Off-the-shelf digital camera sees cancer in real time
Biomedical engineers and university cancer researchers tweak an on-market camera that can distinguish between healthy cells and cancerous ones.
Using a $400 Olympus E-330 digital camera, Rice University biomedical engineers and University of Texas cancer researchers report in PLoS ONE this week that they are able to distinguish between healthy and cancerous cells with only a little tweaking.
"Consumer-grade cameras can serve as powerful platforms for diagnostic imaging," says lead author and Rice professor Rebecca Richards-Kortum in the school's news release. "Based on portability, performance, and cost, you could make a case for using them both to lower health care costs in developed countries and to provide services that simply aren't available in resource-poor countries."
The team captured images of cells using a small bundle of fiber-optic cables attached to the E-330. They then applied a fluorescent dye that makes the nuclei of cells glow brightly when lighted with the tip of the fiber-optic cables.
The nuclei of precancerous and cancerous cells are visibly distorted, so much so that the abnormal cells were visible even on the camera's small LCD screen. The team used tissue samples from resected tumors and cancer cells grown in a lab and compared them to the healthy tissue samples from patients' mouths.
"The dyes and visual techniques that we used are the same sort that pathologists have used for many years to distinguish healthy cells from cancerous cells in biopsied tissue," says study co-author Mark Pierce, a Rice faculty fellow in bioengineering. "But the tip of the imaging cable is small and rests lightly against the inside of the cheek, so the procedure is considerably less painful than a biopsy and the results are available in seconds instead of days."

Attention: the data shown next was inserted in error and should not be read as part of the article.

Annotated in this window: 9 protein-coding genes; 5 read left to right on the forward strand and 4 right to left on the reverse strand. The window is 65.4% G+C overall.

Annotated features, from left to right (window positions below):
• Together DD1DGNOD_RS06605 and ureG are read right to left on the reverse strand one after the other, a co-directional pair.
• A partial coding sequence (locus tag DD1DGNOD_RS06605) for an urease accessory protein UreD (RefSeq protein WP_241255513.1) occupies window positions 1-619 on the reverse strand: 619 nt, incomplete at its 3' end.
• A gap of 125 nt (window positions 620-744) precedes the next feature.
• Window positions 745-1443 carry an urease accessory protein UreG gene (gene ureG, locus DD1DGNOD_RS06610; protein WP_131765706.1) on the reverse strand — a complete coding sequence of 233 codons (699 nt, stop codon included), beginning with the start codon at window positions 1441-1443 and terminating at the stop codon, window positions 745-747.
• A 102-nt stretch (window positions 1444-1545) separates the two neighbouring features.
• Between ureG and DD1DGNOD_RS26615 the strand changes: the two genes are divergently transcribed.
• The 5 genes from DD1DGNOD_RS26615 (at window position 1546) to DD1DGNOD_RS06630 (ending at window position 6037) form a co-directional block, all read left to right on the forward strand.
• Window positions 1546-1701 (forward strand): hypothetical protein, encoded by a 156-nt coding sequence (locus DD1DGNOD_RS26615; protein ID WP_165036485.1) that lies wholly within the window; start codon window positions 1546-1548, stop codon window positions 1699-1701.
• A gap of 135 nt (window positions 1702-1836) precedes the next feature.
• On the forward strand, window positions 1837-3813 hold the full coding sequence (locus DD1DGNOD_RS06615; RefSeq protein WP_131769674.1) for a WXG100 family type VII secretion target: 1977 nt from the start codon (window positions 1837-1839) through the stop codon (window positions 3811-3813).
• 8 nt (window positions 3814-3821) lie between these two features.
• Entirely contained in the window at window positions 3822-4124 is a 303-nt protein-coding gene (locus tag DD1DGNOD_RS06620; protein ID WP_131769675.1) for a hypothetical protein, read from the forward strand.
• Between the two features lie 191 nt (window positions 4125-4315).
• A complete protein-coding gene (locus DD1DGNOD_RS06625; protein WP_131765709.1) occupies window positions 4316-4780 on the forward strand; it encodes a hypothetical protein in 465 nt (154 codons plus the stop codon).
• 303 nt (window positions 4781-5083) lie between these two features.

Richards-Kortum, Rice's Stanley C. Moore Professor of Bioengineering as well as professor of electrical and computer engineering, heads a lab that has developed fluorescent dyes and targeted nanoparticles that let doctors zero in on the molecular hallmarks of cancer.
She says software could be written that would allow medical professionals who are not pathologists to use the device to distinguish healthy from non-healthy cells. The device could then be used for routine cancer screening and to help oncologists track how well patients were responding to treatment.
While a Rice spokesman says it could still be a while before additional testing and approvals come through to bring this technology to market, he adds that Richards-Kortum has already used it on herself, in front of an audience, showing the healthy nuclei of the cells in her mouth.